Activist Historians & Our Undeclared Civil War
I recently recommended Keith Harris's blog post about Twitter and the corrosive nature of the "debates" that take place there (as well as other media platforms). Professor Harris opined that historians who have embraced that social medial platform are attempting to "intersect" their goals of being an activist with that of being an objective historian. I agree with much of what Professor Harris says, but I'm more pessimistic in regards to the possibility of pulling off that "intersection." The agenda (which in most cases promotes leftist political positions, but those on the right are also guilty) always seems to trump (no pun intended) the history. And that damages the credibility of those historians and becomes a turn off for those really interested in history. That approach does, however, attract many activists. Perhaps that is the real goal. I understand that both sides of the aisle are guilty of this, but there's no debating that one side of the aisle vastly outnumbers the other (at least in academia). When I read the Twitter feed of some of these historians, I come away with the same feeling I get when I'm behind a car at a stoplight that's plastered with political bumper stickers. You know I'm right. In the case of these historians, activism and the agenda is the destination. History is simply the vehicle to get them (and others) there. Their obsession is obviously overwhelming; and controlling.
But it is important to understand these social media optics create a false confidence and a false narrative. These activists who engage on social media seem to vastly outnumber those Americans in the general population who who are primarily interested in American history, simply for history's sake, and who do not engage on social media. The activists are more vocal and less contemplative and objective, in my opinion, than are the vast majority of Americans. If you doubt me, just go to Twitter and peruse the feeds by "historians." You'll see lots of anger, lots of activism, lots of protesting, lots of politics, lots of silly memes, lots of insults, lots of virtue-signaling, lots of moralizing, lots of obsessing and lots of rage. Oh, and you will see some history; primarily mixed in to support the agenda. But the focus is not history. It's activism. That's fine if that's what you're about. But that is what they're about. Oddly, that seems to be obvious to everyone but the activists. Again, I believe most Americans who are interested in American history are not embracing this activist approach. It's a turn off.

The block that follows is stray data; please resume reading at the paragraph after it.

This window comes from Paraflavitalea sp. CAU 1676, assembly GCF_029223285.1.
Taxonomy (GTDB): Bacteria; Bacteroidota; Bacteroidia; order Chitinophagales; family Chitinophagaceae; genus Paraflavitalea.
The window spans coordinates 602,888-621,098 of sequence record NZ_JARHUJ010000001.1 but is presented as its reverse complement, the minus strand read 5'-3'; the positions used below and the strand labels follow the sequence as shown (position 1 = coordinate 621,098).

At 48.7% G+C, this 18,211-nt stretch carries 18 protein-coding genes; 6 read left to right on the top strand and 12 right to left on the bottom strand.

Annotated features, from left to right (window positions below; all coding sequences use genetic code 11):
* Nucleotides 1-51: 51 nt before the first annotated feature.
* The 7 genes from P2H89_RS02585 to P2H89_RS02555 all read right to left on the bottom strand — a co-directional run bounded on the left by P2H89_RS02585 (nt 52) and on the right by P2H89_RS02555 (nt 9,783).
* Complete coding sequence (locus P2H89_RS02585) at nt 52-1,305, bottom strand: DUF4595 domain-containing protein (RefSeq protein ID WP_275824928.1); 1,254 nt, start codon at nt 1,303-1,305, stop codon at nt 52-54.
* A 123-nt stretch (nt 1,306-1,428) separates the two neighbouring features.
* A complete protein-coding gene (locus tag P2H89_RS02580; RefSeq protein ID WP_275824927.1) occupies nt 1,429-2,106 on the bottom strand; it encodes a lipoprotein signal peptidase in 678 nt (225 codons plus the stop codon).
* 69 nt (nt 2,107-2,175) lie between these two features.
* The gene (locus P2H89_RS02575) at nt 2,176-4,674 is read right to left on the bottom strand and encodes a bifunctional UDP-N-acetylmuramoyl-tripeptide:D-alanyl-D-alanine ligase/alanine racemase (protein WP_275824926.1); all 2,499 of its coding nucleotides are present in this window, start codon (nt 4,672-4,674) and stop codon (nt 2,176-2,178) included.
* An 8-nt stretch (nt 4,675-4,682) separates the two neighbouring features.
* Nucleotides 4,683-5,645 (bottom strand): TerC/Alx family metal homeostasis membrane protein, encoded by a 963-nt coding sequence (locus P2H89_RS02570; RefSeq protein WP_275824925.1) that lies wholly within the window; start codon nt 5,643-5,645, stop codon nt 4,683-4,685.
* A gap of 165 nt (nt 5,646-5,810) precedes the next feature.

With all this in mind, I came across a piece recently that explores and explains this dynamic in more detail, but with even more criticism.